One, venue. There is enough evidence now with the ICC that England and Wales are not an ideal place for 50-over tournaments. In 2013 Champions Trophy, of the 15 games played, one was abandoned due to rain, and six were curtailed due to rain. That’s half of the tournament going under the impact of rain. Eventually, the final of a 50-over tournament was a T20 game between India and England.

In 2017 Champions Trophy, of the 15 games, five were curtailed due to rain. Australia couldn’t complete two of its three league games. The story, until now, in this year’s World Cup, is similar with four out of 18 games abandoned.

If one takes infrastructure, viewership, weather, and fan-following into account, here are the possible venues for the future World Cup matches.

Not West Indies, as we saw in 2007. Even with decent infrastructure, there is no crowd turnout. The timezone takes away the potential viewership, thus harming broadcaster interests. Australia and New Zealand, even though with a slight timezone problem and lack of crowd turnout, unless it is an India game, are the third-best option for hosting the World Cup.

Second best, South Africa, with their impeccable state-of-the-art stadium, crowd strength, and most importantly, viewership numbers, as one witnessed in 2003 and 2007. Also, the size of the country makes it easier for the logistics.

The best option is that of the Indian subcontinent minus Afghanistan and Pakistan for security reasons. Host the tournament across India, Sri Lanka, and Bangladesh, and probably, Nepal, in the future, assuming they rise in the 50-over stature. In the past, any tournament conducted across or independently in these three nations has seen greater viewership, ideal weather conditions, and a thriving infrastructure to back it up.

ICC must consider hosting the 50-over World Cup between these three venues alone. In this manner, each of the three venues shall have the opportunity to host the pinnacle of 50-over cricket once every decade, and six of the 12 Test-playing nations will be able to host the World Cup. England (and Ireland in the future) and West Indies can be chosen to host the T20 tournaments.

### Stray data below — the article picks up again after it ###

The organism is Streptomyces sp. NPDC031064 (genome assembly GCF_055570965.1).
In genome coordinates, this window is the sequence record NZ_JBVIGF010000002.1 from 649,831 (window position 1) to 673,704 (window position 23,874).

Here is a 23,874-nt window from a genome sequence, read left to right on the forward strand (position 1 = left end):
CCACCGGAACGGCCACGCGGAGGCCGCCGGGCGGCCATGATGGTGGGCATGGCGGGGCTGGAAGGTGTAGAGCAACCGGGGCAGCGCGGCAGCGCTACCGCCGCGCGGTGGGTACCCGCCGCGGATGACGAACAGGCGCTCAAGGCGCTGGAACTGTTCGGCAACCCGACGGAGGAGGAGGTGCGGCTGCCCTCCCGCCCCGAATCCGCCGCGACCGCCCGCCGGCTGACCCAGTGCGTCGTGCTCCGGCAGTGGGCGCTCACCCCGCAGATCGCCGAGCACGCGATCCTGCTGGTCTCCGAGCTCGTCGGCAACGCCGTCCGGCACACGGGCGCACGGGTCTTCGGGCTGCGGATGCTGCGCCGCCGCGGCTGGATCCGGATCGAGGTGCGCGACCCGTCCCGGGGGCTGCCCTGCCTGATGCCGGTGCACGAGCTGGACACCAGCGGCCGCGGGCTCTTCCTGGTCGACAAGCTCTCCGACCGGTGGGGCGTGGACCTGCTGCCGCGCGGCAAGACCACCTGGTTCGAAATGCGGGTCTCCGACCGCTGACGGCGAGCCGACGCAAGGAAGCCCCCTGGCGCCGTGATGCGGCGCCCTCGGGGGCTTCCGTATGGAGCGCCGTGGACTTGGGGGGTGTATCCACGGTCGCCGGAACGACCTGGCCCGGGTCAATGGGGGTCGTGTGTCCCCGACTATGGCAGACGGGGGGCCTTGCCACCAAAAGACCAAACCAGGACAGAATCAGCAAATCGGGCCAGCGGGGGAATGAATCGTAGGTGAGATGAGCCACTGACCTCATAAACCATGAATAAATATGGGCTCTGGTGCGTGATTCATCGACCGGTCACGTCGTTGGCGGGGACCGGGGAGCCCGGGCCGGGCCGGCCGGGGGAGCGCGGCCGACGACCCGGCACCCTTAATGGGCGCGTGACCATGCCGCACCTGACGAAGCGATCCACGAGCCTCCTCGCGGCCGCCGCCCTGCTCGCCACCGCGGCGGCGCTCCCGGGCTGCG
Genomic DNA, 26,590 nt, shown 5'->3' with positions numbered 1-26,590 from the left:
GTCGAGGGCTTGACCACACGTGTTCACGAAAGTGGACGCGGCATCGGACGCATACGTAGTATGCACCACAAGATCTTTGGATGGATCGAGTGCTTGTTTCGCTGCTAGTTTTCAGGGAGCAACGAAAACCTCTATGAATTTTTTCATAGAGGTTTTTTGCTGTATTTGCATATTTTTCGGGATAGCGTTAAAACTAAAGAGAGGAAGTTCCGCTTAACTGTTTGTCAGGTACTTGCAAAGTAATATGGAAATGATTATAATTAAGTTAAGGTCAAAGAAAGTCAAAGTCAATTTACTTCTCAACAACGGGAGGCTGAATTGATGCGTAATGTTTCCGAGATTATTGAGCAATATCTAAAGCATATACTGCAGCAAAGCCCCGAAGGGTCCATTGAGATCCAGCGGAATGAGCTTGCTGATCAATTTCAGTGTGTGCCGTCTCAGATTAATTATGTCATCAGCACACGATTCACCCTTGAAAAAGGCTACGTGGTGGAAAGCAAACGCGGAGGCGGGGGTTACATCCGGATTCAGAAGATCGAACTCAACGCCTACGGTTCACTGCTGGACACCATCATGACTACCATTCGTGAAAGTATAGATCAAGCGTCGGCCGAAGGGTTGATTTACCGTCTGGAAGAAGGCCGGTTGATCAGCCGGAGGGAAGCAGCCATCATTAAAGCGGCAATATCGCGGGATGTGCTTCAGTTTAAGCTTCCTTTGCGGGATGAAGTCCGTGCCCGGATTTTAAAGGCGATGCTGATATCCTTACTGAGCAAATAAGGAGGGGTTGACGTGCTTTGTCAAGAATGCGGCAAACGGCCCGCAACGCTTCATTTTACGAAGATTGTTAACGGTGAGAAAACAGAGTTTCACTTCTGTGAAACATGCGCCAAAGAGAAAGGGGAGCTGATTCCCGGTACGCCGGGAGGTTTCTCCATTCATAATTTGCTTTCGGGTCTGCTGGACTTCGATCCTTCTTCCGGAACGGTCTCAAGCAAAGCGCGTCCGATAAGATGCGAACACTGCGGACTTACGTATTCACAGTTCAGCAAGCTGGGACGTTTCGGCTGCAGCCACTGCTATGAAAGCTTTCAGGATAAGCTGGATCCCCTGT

Two, the reserve day mechanism should not be confused with the Elder Wand from Harry Potter to magically solve the issue of washouts. Firstly, this frequency of washouts is a rarity, and venue specific. Clearly, one wouldn’t encounter these weather conditions in the above-suggested venues.

Secondly, there is no sense in having a reserve day for each game as not only that prolongs the entire tournament, but adds to the logistic and broadcasting nightmare. Also, if the weather conditions are anywhere close to what we are having in England right now, following each game day with a reserve day would be of no help in most cases.

Having two games each day would not work in the interests of the broadcasters as advertising revenues would suffer. Thus, the reserve day mechanism needs to be flexible enough to suit the situation at hand.

The ICC, going forward, can have a five-day cushion between the league games and the knockouts (semis and final). The five-day cushion should involve three to four stadiums, must be checked for forecasts, ground conditions, and must not be far apart. This would enable a team to play at least two washed out games (of the nine) and would allow for at least five and maximum 10 games to take place.

If, and the probability of this happening is low, a team has a third game washed out in the league stage, the points will have to be shared between the competing teams. The final authority must lie with the ICC in this regard.

There is another way of going about the reserve day mechanism. This one would require elaborate attention on the logistic side. Instead of having a separate reserve week, the ICC can look to reschedule a washed out game within the league stage.

For instance, for the Bangladesh-Sri Lanka encounter that was washed out on 11 June, if one takes into account the remaining games of both teams, eliminates a day before and after the game-day, there are two days where the game can be rescheduled. In this case, 13 June and 3 July. What would work in favour of this process is that one team would already be on the venue having finished a game or preparing for one and the other team can join them. The only downside of this approach is that a team may have to play two games in a space of three days.

Similarly, for the washed out game between India and New Zealand, the reserve day would work out as 14 June. However, if at all the ICC plans to implement something on these lines, it would have to eliminate the concept of two simultaneous games over each day of the weekend as that would enable them to stretch the schedule to make enough room for reserve days such as these.

Again, the reserve day and the discussion around it is a rare occurrence, and clearly, will not be a subject of such great botheration in 2023 when 10 teams come together for the World Cup in India.

For now, the ICC must learn its lesson from its debacle in England. As the fans and everyone remotely associated with the game emotionally or economically express their disappointment over the abandoned India-New Zealand game, a World Cup encounter last seen in 2003, one wonders what would it mean for the reputation of the ICC and this year’s World Cup if the Sunday game between India and Pakistan is washed out as well.

Tushar is a senior-sub-editor at Swarajya. He tweets at @Tushar15_